We are grateful to Mme Sarah Catala for confirming the authenticity of this work after first-hand inspection and for writing this catalogue entry.
The association of the name of Hubert Robert with that of Jean-Jacques Rousseau (1712-1778) for this painting might be surprising if one forgets that the former had designed the tomb of the latter in 1778, before recording it on the eve of his re-interment in the Panthéon in 1794. However, it was in the context of collaborations on several garden embellishment projects, initiated around 1777, notably at Ermenonville, that Robert painted the 'gentle melancholy' of this promenade here.
In the solitude and almost bewitching calm that rule the woods, a young woman seems to give way to reverie as she moves closer to a tomb. Robert composed his view from nature, as he had done for the Italian monuments, by creating a threshold marked by two trees, acting as repoussoirs, stretching toward the sky. The usual elements of Robert's painting are present: the jagged forms of trunks and branches inspired by the landscapes of Salvator Rosa (1615-1673), the light coming from an opening in the 'gallery' of branches and the ruin of an imagined antique sculpture based on the tombs he studied in Rome. Robert's sketchy manner is easily recognisable, with its long brushstrokes delineating the ground and the impasto used to render the foliage, to say nothing of the rapid line of the forms of the bas-reliefs and the woman's drapery. Her contemplative expression appears in a counterproof in Besançon , but her profile, her heavy drapery and her hair arranged with ribbons all recall the matron in the Shepherds of Arcadia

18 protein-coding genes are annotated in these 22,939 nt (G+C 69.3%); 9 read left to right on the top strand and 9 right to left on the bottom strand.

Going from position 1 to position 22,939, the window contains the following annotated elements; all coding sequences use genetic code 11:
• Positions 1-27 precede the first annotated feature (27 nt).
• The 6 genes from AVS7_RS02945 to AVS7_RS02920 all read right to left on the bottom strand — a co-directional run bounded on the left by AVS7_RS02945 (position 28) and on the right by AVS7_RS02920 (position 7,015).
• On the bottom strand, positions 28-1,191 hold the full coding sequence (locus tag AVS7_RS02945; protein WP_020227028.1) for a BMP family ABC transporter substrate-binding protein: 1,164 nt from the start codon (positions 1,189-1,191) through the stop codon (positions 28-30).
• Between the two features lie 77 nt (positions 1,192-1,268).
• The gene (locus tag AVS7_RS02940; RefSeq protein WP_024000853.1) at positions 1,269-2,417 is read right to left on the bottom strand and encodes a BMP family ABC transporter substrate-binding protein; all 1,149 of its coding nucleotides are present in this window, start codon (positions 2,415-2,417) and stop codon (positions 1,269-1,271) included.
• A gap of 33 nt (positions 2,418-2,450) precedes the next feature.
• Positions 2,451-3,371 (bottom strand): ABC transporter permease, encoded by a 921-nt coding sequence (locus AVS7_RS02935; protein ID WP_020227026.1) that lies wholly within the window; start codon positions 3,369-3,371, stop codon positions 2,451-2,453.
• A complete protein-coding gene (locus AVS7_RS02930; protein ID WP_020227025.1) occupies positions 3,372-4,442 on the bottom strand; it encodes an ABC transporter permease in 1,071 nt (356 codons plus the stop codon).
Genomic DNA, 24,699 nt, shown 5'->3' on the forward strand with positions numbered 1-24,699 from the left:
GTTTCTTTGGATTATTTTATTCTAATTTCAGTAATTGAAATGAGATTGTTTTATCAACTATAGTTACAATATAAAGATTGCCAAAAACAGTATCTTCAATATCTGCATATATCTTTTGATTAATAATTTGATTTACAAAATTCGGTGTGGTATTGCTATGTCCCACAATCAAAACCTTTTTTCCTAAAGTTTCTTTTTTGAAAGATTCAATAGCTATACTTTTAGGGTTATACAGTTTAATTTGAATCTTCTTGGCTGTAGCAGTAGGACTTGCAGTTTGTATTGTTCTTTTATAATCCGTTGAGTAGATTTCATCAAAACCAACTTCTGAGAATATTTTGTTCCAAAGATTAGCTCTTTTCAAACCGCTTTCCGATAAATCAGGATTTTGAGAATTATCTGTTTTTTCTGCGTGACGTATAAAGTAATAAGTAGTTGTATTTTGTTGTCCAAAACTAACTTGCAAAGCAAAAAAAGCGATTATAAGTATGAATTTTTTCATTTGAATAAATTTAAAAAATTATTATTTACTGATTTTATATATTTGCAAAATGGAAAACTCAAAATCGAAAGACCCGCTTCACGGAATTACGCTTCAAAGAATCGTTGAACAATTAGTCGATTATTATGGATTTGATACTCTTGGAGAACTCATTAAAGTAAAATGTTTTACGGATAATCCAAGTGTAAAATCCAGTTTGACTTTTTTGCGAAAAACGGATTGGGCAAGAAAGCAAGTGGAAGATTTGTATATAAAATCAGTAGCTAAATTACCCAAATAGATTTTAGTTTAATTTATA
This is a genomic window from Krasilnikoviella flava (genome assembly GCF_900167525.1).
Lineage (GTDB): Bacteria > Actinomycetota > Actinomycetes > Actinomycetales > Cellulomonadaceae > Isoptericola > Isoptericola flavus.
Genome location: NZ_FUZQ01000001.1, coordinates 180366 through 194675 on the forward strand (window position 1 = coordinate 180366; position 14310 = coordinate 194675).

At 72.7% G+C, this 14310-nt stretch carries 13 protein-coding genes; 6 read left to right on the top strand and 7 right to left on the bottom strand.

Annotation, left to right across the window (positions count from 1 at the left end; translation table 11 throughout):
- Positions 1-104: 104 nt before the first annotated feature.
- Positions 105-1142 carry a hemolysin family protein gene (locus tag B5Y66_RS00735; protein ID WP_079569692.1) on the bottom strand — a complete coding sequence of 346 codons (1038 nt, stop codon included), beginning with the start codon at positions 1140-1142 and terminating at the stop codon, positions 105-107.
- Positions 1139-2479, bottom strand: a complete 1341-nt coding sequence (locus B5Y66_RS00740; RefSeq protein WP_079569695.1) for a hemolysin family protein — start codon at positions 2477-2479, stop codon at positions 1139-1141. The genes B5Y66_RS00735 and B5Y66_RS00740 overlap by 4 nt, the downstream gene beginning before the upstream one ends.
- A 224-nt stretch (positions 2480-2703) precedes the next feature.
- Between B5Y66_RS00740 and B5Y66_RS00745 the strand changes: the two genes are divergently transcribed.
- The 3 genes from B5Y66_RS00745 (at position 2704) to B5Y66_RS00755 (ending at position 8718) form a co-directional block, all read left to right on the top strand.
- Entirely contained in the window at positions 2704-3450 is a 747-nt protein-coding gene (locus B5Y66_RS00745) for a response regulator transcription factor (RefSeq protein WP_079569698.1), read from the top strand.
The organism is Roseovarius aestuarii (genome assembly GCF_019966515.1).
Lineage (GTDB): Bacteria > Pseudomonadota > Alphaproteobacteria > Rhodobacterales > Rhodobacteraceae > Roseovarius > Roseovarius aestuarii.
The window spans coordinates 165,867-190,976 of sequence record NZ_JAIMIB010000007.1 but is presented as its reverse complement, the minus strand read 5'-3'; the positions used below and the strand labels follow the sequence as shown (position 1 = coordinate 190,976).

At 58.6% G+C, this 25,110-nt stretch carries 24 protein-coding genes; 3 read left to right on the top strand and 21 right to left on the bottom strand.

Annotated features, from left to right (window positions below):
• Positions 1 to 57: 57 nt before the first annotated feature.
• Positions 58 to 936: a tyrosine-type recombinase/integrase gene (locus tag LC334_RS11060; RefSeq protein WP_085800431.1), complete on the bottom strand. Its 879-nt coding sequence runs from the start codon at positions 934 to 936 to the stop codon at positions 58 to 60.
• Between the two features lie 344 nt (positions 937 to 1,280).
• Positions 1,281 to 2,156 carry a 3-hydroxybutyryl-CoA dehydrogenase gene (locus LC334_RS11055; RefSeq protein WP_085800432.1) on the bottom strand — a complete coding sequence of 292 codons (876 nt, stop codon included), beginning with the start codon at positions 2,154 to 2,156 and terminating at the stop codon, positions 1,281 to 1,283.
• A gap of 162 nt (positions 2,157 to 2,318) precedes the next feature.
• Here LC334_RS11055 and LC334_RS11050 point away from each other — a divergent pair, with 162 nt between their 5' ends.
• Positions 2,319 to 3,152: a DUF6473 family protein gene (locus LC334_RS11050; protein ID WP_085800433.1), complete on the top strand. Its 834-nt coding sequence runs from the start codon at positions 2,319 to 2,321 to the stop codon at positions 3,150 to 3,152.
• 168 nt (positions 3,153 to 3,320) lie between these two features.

by Nicolas Poussin (1594-1665) which Robert greatly admired . On the other hand, the palette of our canvas is distinctive, but it can be compared with the shades of blue and green which characterise the Bath
, one of the six large panels painted for the bathroom of the Folie de la Bagatelle in 1777 and now belonging to the Metropolitan Museum of Art in New York.
Meditation before a sarcophagus is a recurring theme in Robert's oeuvre; we find it as well in sketches in his albums  and in his project drawings for the tomb of the La Rochefoucald and Chabot families at La Roche-Guyon in 1777 . That year, Robert exhibited at the Salon La Brasserie d'Ermenonville
, at the same moment that Rousseau was writing his Reveries of the solitary walker
on the estate of the marquis de Girardin. It may have been at Girardin's request that Robert painted our canvas, which appears to embody the philosopher's ideas, associated with the innovations of English painting, notably that of Thomas Gainsborough (1727-1788), where the landscape in portraits is perceived as a state of the soul. In any case, the relations between Girardin and Robert are not in doubt, any more than their philosophical discussions since Robert painted the Temple of Philosophy
, which the marquis had had constructed in his garden. Like our canvas, it bears neither signature nor date, nor do we know its background history, in spite of a remarkable facture that matches the richness of its subject.
 Lavandières près d'une fontaine, dans un jardin, Besançon, Bibliothèque municipale, inv. vol. 453, n° 62 ; reprod. dans S. Catala, Les Hubert Robert de Besançon, 2013, n° 99.
 G. Faroult dans cat. exp. Hubert Robert (1733-1808) Un peintre visionnaire, Paris, musée du Louvre, 2016, n° 62.
 A. May, cat. exp. Un album de croquis d'Hubert Robert, Genève, Galerie Cailleux, 1979, n° 66.
 S. Catala and G. Wick, Hubert Robert et la fabrique des jardins, La Roche-Guyon, 2017.
 Lisbonne, musée Calouste Gulbenkian, inv. 440.
 Vente New York, Sotheby's, 31 janvier 2013, lot 89 : reprod. dans cat. exp. Paris, 2016, fig. 34, p.84.